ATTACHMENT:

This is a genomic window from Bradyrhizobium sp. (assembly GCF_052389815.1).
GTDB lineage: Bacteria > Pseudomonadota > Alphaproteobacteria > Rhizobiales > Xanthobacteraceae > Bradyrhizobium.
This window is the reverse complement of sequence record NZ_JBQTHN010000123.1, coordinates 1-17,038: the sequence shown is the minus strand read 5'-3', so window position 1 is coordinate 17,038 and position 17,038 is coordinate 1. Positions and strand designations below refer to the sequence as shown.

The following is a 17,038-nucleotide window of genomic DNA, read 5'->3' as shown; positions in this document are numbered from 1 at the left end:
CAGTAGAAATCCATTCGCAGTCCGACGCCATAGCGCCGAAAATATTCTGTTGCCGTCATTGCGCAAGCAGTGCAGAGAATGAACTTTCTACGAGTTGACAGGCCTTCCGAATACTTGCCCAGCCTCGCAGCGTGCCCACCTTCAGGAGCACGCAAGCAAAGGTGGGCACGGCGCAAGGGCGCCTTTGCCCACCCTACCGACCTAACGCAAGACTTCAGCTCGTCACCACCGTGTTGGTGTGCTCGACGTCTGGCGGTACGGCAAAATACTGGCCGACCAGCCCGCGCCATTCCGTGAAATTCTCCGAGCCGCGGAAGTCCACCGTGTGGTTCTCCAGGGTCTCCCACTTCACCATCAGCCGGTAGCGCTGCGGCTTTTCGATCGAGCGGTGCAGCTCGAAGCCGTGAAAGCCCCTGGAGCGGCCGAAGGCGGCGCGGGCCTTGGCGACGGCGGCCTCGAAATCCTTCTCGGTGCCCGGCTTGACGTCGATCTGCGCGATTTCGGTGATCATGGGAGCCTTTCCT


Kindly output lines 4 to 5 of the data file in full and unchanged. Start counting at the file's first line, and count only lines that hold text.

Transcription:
The following is a 17,038-nucleotide window of genomic DNA, read 5'->3' as shown; positions in this document are numbered from 1 at the left end:
CAGTAGAAATCCATTCGCAGTCCGACGCCATAGCGCCGAAAATATTCTGTTGCCGTCATTGCGCAAGCAGTGCAGAGAATGAACTTTCTACGAGTTGACAGGCCTTCCGAATACTTGCCCAGCCTCGCAGCGTGCCCACCTTCAGGAGCACGCAAGCAAAGGTGGGCACGGCGCAAGGGCGCCTTTGCCCACCCTACCGACCTAACGCAAGACTTCAGCTCGTCACCACCGTGTTGGTGTGCTCGACGTCTGGCGGTACGGCAAAATACTGGCCGACCAGCCCGCGCCATTCCGTGAAATTCTCCGAGCCGCGGAAGTCCACCGTGTGGTTCTCCAGGGTCTCCCACTTCACCATCAGCCGGTAGCGCTGCGGCTTTTCGATCGAGCGGTGCAGCTCGAAGCCGTGAAAGCCCCTGGAGCGGCCGAAGGCGGCGCGGGCCTTGGCGACGGCGGCCTCGAAATCCTTCTCGGTGCCCGGCTTGACGTCGATCTGCGCGATTTCGGTGATCATGGGAGCCTTTCCT